More opinion; I frequently write classes without a default constructor (which thus forces the coder to provide some values at creation - sometimes a class simply doesn't have a sensible default state and if I don't provide a default constructor, I can ensure that the class will be in a sensible state from creation) and I try very hard to avoid having to write setters and getters. A class should be responsible for its own internals as far as possible and if I'm using a class for something as mundane as storing public data, I'll firstly make it a struct (which is identical to a class except for default privacy, but there is a strong convention in C++ to use a struct for plain old data without functions) and secondly rethink the design and see if I can come up with something more elegant.

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mc3330418
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Moschops, how do you get info from the user if you don't use set and get? From what I understand you have to get the info and then assign it to the class variable. Is that why you use a struct?

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Moschops
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Moschops, how do you get info from the user if you don't use set and get?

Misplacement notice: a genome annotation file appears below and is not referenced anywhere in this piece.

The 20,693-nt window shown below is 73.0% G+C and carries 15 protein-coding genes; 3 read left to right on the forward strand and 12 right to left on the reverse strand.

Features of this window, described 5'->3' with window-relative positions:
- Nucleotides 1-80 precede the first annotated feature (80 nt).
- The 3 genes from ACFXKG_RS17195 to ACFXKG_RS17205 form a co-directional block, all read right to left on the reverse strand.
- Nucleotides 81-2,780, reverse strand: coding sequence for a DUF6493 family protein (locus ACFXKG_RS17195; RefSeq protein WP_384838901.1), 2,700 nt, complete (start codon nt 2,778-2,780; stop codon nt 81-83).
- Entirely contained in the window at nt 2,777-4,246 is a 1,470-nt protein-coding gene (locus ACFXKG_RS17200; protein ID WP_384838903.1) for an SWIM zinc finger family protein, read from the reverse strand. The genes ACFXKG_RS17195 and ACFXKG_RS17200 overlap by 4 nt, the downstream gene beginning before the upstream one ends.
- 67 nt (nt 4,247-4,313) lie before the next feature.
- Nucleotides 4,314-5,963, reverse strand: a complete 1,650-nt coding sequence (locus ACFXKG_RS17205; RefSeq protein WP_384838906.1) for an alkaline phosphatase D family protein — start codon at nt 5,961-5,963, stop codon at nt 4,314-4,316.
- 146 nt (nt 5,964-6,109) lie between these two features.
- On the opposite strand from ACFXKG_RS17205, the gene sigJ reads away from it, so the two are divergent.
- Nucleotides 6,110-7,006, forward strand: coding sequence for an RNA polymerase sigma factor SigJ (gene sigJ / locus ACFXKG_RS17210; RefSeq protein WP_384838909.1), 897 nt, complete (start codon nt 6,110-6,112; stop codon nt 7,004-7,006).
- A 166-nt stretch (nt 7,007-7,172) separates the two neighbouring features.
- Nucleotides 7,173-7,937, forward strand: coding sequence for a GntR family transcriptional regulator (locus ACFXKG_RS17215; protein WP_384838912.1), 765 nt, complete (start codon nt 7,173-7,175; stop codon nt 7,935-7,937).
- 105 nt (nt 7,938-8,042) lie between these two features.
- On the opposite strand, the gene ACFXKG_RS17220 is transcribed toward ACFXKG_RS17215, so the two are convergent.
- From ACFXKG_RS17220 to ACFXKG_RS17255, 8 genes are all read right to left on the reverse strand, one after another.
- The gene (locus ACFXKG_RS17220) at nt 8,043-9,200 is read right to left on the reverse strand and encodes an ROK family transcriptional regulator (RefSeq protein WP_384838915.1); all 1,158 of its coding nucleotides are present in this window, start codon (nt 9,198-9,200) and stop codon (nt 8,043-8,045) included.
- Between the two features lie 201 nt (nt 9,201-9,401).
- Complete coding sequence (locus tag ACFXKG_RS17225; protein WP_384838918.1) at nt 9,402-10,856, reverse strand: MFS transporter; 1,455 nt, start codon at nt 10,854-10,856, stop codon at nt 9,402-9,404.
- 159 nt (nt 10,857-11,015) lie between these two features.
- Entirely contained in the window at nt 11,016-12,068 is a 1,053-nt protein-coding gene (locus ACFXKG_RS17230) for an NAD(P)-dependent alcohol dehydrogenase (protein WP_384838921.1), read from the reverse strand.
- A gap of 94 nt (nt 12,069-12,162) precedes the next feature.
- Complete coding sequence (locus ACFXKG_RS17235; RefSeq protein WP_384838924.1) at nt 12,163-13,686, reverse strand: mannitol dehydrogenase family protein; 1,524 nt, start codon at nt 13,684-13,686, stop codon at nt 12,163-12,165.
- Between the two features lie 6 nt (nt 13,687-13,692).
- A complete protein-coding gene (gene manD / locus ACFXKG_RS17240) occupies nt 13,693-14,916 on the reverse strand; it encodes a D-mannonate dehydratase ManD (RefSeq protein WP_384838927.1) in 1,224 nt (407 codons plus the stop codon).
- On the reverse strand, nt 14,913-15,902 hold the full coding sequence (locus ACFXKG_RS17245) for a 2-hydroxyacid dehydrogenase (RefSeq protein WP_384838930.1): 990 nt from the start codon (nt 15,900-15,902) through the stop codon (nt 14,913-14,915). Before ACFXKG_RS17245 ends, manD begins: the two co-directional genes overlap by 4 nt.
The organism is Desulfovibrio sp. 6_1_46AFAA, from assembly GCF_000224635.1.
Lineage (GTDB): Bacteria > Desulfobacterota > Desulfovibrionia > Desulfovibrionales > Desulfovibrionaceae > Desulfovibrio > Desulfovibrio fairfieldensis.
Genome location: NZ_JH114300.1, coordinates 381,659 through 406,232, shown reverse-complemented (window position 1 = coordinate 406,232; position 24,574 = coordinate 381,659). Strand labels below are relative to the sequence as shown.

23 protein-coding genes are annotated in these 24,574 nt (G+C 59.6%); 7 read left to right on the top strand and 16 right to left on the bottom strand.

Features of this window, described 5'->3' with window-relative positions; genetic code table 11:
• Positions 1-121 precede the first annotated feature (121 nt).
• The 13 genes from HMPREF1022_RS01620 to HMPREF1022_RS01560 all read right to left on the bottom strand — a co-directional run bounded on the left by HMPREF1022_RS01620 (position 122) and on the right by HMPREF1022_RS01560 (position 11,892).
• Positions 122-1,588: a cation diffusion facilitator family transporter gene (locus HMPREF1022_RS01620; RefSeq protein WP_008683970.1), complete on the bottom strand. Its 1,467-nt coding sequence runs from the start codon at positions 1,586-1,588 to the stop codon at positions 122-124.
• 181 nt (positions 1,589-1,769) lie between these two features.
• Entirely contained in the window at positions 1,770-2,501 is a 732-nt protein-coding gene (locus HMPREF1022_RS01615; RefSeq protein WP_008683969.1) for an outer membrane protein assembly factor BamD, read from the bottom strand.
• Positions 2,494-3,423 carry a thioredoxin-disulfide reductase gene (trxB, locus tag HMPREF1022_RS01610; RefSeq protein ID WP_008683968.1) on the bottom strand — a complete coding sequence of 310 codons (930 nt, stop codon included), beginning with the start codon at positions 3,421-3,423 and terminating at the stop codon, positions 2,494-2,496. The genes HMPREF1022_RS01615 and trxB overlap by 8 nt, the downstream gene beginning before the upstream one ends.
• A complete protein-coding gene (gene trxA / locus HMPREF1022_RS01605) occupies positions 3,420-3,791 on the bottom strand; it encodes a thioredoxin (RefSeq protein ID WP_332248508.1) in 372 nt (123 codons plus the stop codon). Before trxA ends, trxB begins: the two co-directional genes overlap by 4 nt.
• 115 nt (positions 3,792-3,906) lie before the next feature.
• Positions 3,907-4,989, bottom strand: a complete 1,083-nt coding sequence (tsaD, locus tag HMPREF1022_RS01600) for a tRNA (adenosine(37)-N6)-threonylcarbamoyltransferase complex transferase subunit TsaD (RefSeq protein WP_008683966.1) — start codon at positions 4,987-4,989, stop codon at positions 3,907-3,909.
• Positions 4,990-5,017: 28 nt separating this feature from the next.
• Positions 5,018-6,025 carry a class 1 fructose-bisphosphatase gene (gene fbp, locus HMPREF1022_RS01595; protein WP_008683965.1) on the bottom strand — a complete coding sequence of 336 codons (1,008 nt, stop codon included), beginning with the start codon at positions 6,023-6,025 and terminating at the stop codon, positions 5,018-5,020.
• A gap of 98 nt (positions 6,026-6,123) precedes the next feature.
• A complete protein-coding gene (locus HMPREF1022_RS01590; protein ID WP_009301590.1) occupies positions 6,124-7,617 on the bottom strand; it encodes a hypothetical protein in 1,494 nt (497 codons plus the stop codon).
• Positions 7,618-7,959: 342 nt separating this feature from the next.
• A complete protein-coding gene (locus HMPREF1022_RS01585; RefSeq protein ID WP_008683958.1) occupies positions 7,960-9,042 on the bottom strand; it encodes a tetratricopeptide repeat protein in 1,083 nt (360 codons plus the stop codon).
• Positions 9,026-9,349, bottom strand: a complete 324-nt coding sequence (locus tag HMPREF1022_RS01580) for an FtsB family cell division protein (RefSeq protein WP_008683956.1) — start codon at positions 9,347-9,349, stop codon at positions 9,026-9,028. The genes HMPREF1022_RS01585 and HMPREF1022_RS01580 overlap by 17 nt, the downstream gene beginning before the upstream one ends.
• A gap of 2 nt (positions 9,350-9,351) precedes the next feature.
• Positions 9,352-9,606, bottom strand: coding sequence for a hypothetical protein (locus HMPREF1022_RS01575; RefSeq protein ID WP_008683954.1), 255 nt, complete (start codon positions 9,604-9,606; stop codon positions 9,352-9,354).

There is an awful lot more to programming than getting numbers and letters from a keyboard, storing them and putting them back out to the monitor.

For example, I might write a class that fetches data from the internet regarding stock prices and tells me the peak and low prices in a given date range. I would never feed it all the data myself, and maybe it doesn't even hold the peak and low values; it could just calculate them on the fly and return them.

// create new stockWatcher with constructor - identifies stock to gather data on and provides
//     start and end date
stockWatcherObject newStockWatcher("GOOG", start_date, end_date);

double peak, low;
// populates the variables peak and low with peak and low values
newStockWatcher.calculatePeakAndLow(&peak, &low);
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mc3330418
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Ahh, see now you're using real world usage case. I have only encountered class assignments and that is why I am trying so hard to grasp concepts. I'm trying to relate them to real world programming.